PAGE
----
What I've learned is that humans evolved in a hostile world by banding together in tribes for the mutual benefit of tribe members.  This gave us humans an evolutionary survival advantage, so tribalism is deeply embedded in our very core.  But tribalism has a dark side:  distrust of and contempt for other tribes.  Tribalism is the source of racism (and cultural conflict) - it's a meaningless distinction that some people cling to in hopes of having an important place in the world, I suppose.  Science tells us that all humans are the same in the vast majority of their characteristics, but they have some superficial differences that evolved because they were isolated from each other in different parts of the world, where things like skin coloration gave certain individuals an evolutionary advantage.  The acid test is that we different 'races' can still interbreed.  We can have sex with a monkey (a distasteful thought) but we can't interbreed with them, any more than we could interbreed with a rabbit, or a tree.  There are enough differences in our DNA compared to that of a monkey that offspring of such a physical union aren't possible.  Tribalism makes us resist interbreeding with other races, even though virtually all of us have at least some DNA from other races (that resistance has not always been effective!).  Many African Americans have white bloodlines, and vice-versa.  I know of many black Americans with the Doswell surname (many of whom I'd be proud to know personally), and I'm pretty sure that name didn't come to America from Africa.

If we accept that racism is simply an atavistic holdover from tribalism and represents a concept that has absolutely no meaningful (scientific) basis, then perhaps eventually we can overcome the detestable scourge on humanity of racism.  But racism dies hard:  too many people find too much comfort for their insecurities in thinking themselves superior to those of a different race.  Whether hidden or overt, racism is simply inconsistent with reality.  There is no important distinction among the different races, although there are likely slight differences (on average) among the races with regard to characteristics like athletic or intellectual prowess.  Any such differences say nothing about individuals!  Racial and cultural bigotry are manifestations of ignorance, and it's ignorant people who inculcate their children with such bigotry.  Deep-seated racist attitudes are prevalent today, despite the species having made progress.  Most humans now recognize that overt expression of racist and cultural bias is unacceptable - even if they still believe in such things.  To believe that racism is dead is to perpetuate it.  We much acknowledge the widespread persistence of bigotry if we are to be successful some day in making Martin Luther King's dream a reality.

If you find yourself uncomfortable with those of other races, my advice is to work at developing more diverse interactions.  When you know people as individuals, not stereotypes, their racial characteristics fade away, and you know them as a person - not as a member of a particular race.  You may or may not like them at a personal level, but you may now have good reasons for that like/dislike.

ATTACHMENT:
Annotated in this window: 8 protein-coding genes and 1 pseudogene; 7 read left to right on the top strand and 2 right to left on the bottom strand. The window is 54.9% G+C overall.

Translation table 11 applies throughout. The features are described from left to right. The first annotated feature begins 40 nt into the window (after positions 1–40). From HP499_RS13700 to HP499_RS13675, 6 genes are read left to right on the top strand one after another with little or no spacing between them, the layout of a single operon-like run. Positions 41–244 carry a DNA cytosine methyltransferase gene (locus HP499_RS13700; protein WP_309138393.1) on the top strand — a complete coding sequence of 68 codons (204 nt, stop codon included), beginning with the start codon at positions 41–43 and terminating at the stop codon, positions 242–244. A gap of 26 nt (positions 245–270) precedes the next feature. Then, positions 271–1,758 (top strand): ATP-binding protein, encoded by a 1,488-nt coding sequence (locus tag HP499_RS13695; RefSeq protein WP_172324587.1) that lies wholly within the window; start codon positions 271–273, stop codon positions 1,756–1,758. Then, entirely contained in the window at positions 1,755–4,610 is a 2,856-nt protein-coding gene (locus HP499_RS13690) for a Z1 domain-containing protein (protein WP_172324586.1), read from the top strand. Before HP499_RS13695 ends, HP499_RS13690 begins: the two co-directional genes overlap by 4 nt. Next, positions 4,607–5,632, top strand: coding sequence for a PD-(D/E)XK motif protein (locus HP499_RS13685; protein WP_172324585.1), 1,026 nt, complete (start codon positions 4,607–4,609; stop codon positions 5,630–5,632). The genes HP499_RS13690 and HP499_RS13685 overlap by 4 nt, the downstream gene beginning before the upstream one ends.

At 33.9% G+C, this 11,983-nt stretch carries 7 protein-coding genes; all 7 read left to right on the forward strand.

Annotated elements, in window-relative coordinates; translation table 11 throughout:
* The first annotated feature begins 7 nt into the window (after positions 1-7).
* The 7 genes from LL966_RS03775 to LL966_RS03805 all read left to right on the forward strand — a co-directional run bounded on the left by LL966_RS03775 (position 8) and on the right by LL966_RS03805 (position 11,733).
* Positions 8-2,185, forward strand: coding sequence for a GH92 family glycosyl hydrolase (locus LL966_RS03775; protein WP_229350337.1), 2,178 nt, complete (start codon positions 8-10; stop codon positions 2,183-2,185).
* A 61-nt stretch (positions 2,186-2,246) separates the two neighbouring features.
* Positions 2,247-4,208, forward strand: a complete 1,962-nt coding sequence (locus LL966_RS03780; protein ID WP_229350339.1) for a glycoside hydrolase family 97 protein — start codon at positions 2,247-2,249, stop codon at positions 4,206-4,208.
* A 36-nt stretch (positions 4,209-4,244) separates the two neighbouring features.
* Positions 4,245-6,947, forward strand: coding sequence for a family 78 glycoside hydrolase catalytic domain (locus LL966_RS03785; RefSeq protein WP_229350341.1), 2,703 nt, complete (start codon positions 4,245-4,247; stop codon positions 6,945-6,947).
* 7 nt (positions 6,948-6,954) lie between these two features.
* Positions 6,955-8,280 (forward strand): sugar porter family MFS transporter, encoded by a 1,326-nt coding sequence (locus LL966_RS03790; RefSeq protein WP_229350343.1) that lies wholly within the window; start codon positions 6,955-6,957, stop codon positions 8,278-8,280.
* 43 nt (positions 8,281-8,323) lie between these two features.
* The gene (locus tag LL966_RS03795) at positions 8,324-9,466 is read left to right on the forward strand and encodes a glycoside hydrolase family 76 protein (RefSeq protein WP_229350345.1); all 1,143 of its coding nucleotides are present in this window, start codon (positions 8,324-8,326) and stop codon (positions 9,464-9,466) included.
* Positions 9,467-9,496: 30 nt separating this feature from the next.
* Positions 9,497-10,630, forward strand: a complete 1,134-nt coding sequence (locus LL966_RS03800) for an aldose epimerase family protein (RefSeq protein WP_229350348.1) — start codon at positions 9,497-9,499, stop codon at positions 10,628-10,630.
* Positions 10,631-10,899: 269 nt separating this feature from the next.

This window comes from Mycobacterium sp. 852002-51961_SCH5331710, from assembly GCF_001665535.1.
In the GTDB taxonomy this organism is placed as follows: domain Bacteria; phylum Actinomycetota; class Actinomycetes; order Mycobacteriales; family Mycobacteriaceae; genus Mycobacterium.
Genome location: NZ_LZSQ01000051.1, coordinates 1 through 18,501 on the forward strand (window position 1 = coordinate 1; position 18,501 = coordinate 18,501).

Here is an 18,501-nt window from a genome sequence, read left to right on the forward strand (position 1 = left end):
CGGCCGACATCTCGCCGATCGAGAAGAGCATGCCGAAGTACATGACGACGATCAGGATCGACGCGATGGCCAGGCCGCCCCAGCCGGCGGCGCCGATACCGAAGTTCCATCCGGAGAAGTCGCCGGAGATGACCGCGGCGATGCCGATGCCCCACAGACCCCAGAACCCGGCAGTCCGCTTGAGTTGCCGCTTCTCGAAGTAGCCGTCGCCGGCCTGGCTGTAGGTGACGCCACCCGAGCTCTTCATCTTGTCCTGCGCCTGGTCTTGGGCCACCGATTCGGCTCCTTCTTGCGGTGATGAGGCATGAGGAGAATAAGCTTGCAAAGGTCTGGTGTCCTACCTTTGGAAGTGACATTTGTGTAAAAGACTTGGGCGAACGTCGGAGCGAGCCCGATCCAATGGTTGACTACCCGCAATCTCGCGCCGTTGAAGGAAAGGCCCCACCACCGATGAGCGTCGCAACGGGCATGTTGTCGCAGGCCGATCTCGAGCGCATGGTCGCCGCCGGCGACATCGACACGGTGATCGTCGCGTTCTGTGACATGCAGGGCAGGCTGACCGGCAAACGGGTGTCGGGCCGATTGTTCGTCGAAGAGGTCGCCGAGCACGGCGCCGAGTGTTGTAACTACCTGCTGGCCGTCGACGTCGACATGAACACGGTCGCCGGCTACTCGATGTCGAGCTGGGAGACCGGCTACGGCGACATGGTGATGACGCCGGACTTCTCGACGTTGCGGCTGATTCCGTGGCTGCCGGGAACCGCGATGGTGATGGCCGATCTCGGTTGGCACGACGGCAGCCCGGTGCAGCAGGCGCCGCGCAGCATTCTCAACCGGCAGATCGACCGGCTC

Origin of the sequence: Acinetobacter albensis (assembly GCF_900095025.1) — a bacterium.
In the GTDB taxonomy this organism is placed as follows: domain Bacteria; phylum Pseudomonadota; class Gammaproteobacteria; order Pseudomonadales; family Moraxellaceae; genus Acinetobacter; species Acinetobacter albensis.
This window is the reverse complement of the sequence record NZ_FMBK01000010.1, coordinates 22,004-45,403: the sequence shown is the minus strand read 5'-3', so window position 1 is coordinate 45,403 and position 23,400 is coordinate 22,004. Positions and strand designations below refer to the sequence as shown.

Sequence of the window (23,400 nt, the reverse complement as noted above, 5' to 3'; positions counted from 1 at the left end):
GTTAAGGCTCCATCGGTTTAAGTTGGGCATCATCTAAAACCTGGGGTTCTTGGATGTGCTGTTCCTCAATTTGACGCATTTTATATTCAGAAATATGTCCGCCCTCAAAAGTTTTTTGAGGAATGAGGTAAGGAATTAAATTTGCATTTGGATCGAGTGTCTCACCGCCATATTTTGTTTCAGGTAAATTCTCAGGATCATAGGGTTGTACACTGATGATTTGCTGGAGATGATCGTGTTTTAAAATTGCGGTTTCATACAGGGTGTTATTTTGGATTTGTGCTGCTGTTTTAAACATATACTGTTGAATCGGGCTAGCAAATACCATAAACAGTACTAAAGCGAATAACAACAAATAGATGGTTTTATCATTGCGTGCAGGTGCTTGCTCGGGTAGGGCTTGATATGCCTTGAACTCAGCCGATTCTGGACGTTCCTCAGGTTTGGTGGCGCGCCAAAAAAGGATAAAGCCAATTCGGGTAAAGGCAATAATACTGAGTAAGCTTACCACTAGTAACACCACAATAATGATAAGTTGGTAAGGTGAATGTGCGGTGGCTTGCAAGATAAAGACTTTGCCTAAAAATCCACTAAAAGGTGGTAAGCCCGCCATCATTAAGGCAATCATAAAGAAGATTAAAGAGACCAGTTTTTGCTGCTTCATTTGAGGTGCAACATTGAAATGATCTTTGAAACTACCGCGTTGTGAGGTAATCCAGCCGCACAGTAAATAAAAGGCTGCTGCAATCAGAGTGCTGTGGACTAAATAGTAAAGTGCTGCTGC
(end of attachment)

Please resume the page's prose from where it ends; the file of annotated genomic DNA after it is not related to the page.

Anonymous said...

As usual, a very interesting post. Racism is not backed up by science as far as I can tell. Therefore, it makes about as much sense as religion. That's not saying much.

What concerns me is freedom of speech. It sounds like the people were off campus when this happened?

If that is the case then what makes this incident have anything to do with UO?

There may be a darn good reason, I just don't know what it is?

If you're on school property you have to go by their rules.

If you're off of school property that doesn't seem to me to be the case.

Not looking to argue, just asking for information.

Lisa MacArthur
Riverside RI

Chuck Doswell said...

Freedom of speech is not at issue. No one has prevented these people from expressing themselves, nor have they been arrested. However, free speech doesn't mean total freedom from consequences. The University is involved if it's an organization sanctioned by the school. It's not just on school property where the regulations apply.

Anonymous said...

I see your point Chuck. Thank you for your input. As always, very informative.

Lisa MacArthur
Riverside RI

Anonymous said...

I just saw the videos of the chanting. Sad, disappointing, unjustified, disgusting, a throw back to the dark ages.

I'll give the college credit for moving quickly on this issue.

These are not the type of people you want in your school.

They're getting what they deserve.

Get the hell out and don't come back.

I don't even know why they have fraternities anyway. They seem to be a source of problems. Stupid hazing rituals.

Why not get rid of the fraternity system?

Would have done these clowns some good to be associated with people of other races and cultures. They might have learned something.

Pleasure to get rid of these racist clowns.

Lisa MacArthur
Riverside RI